Should you ever turn down a media interview?

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Should you ever turn down a media interview?

When a spokesperson recently turned down a request to appear on breakfast television he was ridiculed by the presenter for ‘bottling’ the interview.

Good Morning Britain presenter Piers Morgan also accused Defence Secretary Sir Michael Fallon of not wanting to ‘face the tough questions’ after he pulled out of an interview about the Grenfell Tower tragedy.

The politician instead went ahead with an interview with BBC Breakfast, leaving a seething Mr Morgan to launch a verbal attack on the Minister and get involved in a spat with a rival presenter on Twitter.

 

 

Aside from the amusement in watching presenters squabble about their varying interview styles on social media, this example does raise a pertinent question about whether spokespeople should ever turn down media interviews.

If you have been on one of our media training courses you will know we stress the importance of accepting interview bids.

In a crisis media management situation they can enable organisations to shape the debate, while interviews on proactive subjects are a golden opportunity to showcase expertise and have views and opinions seen and heard by millions.

On the flip side, particularly during a crisis, turning down a media interview will cause organisations to appear defensive and secretive and can damage relationships with both the media and customers.

You also run the risk of being empty-chaired, a move journalists use to embarrass organisations who have not put a spokesperson forward and imply their actions are indefensible.

But, although it goes against the natural instincts of most PR managers, there are some situations where interview requests should be turned down.

 

Bad association: If someone in your sector is in the news for the wrong reasons you could be asked to give your views.

For example the boss of a rival airline could have been asked to give their views on the United Airlines crisis when video footage emerged of a bloodied passenger being dragged from one of its planes.

But would it really be a good idea for you to go on television or radio to talk about this? You could inadvertently be linked to the negative incident in the public's eyes.

'Giving an intvw on something a competitor has done could see you linked to a negative incident' via @mediafirstltd http://bit.ly/2tKNavZ

 

Bad experience: If your organisation has had bad experiences with a particular reporter, such as spokespeople being repeatedly misquoted, it could be a good option to decline the request.

In the case of the Piers Morgan interview mentioned at the start of this blog, it has been suggested that recent tough interrogations he had carried out with other politicians, such as the one with Karen Bradley, could have been behind the decision to turn down the request.

Of course, we would argue the spokespeople in those interviews could have done more to have prevented them from being so damaging.

But if a reporter has a history of misquoting your spokespeople, or you feel they have repeatedly been treated unfairly, you should think long and hard about accepting another request.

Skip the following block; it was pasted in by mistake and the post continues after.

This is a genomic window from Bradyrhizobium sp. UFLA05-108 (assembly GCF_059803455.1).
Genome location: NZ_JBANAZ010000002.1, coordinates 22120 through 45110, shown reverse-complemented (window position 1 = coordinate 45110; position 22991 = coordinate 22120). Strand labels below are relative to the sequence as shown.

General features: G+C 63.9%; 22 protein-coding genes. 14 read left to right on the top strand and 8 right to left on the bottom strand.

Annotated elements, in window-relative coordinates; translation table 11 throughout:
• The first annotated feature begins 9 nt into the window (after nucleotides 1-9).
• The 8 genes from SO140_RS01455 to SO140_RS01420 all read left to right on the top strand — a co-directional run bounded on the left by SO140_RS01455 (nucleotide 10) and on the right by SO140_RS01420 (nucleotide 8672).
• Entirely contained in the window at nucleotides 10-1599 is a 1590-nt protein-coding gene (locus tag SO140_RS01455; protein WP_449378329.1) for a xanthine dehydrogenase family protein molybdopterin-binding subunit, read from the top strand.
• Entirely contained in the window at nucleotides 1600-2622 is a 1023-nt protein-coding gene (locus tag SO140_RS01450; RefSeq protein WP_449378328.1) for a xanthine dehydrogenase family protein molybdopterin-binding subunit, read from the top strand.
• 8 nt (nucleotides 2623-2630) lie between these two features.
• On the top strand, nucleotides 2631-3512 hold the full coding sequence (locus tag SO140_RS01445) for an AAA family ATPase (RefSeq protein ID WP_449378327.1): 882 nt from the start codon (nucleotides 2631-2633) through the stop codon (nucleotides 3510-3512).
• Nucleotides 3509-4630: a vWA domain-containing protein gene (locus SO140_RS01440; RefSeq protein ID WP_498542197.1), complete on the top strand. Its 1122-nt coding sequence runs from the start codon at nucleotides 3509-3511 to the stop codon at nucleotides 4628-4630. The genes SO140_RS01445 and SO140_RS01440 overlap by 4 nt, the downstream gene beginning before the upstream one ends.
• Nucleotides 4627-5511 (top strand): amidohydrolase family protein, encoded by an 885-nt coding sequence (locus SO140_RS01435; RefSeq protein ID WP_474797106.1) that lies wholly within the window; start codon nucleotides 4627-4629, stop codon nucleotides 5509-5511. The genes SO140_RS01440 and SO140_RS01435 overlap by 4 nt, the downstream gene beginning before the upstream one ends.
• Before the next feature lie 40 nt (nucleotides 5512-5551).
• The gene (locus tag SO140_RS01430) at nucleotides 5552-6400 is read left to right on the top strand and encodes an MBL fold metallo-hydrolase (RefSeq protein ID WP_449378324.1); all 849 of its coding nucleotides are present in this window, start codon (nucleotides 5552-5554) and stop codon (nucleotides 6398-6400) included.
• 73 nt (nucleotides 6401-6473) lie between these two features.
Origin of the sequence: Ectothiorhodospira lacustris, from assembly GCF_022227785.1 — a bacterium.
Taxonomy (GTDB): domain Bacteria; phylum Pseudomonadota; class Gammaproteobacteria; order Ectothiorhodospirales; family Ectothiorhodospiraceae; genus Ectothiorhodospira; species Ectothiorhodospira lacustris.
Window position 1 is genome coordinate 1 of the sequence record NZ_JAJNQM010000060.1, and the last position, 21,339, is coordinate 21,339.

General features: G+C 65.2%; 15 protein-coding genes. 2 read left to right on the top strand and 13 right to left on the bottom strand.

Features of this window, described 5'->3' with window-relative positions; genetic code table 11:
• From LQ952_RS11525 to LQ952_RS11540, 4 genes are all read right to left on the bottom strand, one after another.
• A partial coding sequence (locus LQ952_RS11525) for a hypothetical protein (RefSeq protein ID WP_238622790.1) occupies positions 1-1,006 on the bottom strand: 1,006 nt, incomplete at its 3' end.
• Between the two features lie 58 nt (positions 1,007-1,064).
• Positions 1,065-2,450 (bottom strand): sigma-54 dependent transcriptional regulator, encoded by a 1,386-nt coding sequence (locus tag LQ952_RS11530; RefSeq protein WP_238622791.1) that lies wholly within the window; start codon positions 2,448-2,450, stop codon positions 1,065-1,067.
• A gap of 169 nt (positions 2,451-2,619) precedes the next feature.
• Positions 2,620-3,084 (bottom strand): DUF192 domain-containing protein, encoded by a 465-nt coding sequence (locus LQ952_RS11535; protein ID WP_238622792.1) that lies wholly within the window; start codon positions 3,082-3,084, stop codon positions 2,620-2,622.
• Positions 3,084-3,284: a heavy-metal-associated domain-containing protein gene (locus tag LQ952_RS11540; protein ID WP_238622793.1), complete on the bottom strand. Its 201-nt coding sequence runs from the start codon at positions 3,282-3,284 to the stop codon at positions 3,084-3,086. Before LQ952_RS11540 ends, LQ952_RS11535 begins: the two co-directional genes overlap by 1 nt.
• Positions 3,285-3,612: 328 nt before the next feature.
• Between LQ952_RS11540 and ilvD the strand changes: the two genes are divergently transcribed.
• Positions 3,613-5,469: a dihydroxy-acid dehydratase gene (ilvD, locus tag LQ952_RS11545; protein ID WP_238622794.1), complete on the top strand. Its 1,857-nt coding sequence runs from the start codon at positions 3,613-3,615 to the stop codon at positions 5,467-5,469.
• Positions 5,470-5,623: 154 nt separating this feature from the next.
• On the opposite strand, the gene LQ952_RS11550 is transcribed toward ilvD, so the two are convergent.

When you don’t have a media trained spokesperson available: Saying the wrong thing during a media interview has the potential to cause huge reputational damage. And in the digital age, it is no longer the case that what people say in an interview will be tomorrow‘s fish and chips wrapper – bad interviews now live forever online.

It is crucial organisations have a number of experienced spokespeople with recent media training available to talk to journalists, but if you really can’t get one ahead of the reporter’s deadline, the request should be turned down.

Interviews cannot be winged and a spokesperson without media training would be horribly exposed.

'Interviews cannot be winged and a spokesperson without media training would be horribly exposed' http://bit.ly/2tKNavZ via @mediafirstltd

 

Exclusive interviews: If you have already given an exclusive interview to one particular organisation you cannot set up one with a rival media outlet.

The key here though is to ensure the journalist does not completely lose interest in your organisation. Is there a different story you can offer them? Could you offer them an opportunity at a later date, perhaps a feature interview if it is a print journalist?

 

When the subject isn’t relevant: In the world of rolling 24 hour news channels sometimes journalists just need a spokesperson to talk about an issue, and the link can occasionally be a bit tenuous.

If the topic is not relevant to your organisation, there is nothing really to be gained from doing the interview.

'If a topic isn't relevant to your organisation, there's nothing to gain from doing the intvw' http://bit.ly/2tKNavZ via @mediafirstltd

And your spokesperson could find themselves in a position where they are discussing something they have no real expertise on or becoming embroiled in speculation, both of which could be very damaging.

 

 

 

Media First are media and communications training specialists with over 30 years of experience. We have a team of trainers, each with decades of experience working as journalists, presenters, communications coaches and media trainers. 

 

Click here to find out more about our journalist-led media training courses.

 

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